I travel as a solo girl often and there are some aspects of a trip that can make being a girl alone yay or nay.
Some destinations are well known for being female-friendly. Europe and most of South-East Asia are very friendly to solo travelers in general. Others are less known but also a great fit, like the Pacific. Two years ago I spent two months around Solomon, Vanuatu, Fiji, Samoa, Tonga and American Samoa and had a great time.
But then there are a host of options that are less obvious. New Zealand is one of them. Although the Middle Earth country has become the latest travel craze it did not seem, at least to me, like an obvious choice for girls alone. To my delight, it is a fantastic place to road trip around solo, boy or girl.
There are three obvious reasons to road trip in new Zealand.
1. It is a very safe country
Like most of Europe, New Zealand is pretty safe provided you use your common sense. But, what sets it apart from its also very popular neighbour, Australia, is that New Zealand is also a safe natural environment. There are no drop bears, death-wishing kangaroos, poisonous spiders, hungry crocs or snakes or killer jellyfish, just the odd possum, lots of sheep and cows. This makes road tripping even better because you do not have to fight with an inhospitable environment. I remember a few years back when a friend of mine went in exchange to Australia that on their road trip they once found a huge spider in their car and, two girls alone, had a really scary time trying to get rid of it. In New Zealand the only threat you need to juggle is that of a nasty mosquito bite. Enough said.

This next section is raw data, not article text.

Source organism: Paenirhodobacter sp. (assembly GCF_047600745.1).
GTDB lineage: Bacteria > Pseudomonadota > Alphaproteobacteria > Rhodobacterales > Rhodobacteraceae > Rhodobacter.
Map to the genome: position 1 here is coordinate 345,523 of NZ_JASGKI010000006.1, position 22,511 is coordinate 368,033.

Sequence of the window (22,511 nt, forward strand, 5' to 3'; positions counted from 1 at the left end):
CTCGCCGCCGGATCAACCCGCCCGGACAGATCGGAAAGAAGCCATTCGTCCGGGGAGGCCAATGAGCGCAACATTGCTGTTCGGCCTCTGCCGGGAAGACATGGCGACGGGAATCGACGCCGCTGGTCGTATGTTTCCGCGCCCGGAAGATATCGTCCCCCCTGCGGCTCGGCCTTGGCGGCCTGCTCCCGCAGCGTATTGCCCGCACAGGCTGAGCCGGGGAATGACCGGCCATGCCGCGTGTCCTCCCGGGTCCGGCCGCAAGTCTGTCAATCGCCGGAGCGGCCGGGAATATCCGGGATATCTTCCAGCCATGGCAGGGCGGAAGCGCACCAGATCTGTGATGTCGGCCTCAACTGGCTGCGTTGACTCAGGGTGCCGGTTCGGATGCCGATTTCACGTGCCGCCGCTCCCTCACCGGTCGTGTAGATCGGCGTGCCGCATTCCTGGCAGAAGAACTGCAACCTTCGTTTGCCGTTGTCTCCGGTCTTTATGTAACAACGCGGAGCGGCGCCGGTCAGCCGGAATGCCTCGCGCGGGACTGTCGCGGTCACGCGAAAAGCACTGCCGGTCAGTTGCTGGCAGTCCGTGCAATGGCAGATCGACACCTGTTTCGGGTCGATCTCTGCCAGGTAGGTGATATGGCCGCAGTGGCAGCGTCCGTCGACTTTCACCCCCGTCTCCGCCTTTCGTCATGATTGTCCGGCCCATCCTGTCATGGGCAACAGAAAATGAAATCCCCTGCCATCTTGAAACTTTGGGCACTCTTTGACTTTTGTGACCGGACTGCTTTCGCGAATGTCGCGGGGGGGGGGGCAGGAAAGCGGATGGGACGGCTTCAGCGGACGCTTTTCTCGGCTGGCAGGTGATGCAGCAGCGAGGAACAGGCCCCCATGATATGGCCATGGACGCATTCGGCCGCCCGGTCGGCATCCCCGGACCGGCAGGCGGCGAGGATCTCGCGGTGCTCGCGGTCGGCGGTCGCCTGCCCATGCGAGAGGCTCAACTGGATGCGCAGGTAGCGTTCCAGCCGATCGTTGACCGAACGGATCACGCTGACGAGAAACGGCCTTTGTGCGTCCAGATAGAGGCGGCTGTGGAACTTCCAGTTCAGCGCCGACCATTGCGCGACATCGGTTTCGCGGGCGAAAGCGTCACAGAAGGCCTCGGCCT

2. Great infrastructure
New Zealand has pretty good infrastructure and, unless you venture out to the less trafficked areas, you are likely to drive through paved and well sign-posted roads that make it easy to located sightseeing places and generally find your bearings. I did occasionally bump into a gravel road but was perfectly fine with my Toyota.
The good infrastructure extends beyond the mere roads. If you are going to spend large amounts of time on the road things like toilets and petrol stations become essential. Pretty much every beach or point of interest on the map had a public toilet, which was, in most of the cases, pretty clean and well stocked of toilet paper. Petrol stations are also very accessible and easy to find. You won’t be driving for long without seeing one and if you are going to go through a route without any for a while, the Lonely Planet guide does mention it so you can plan.
3. Friendly locals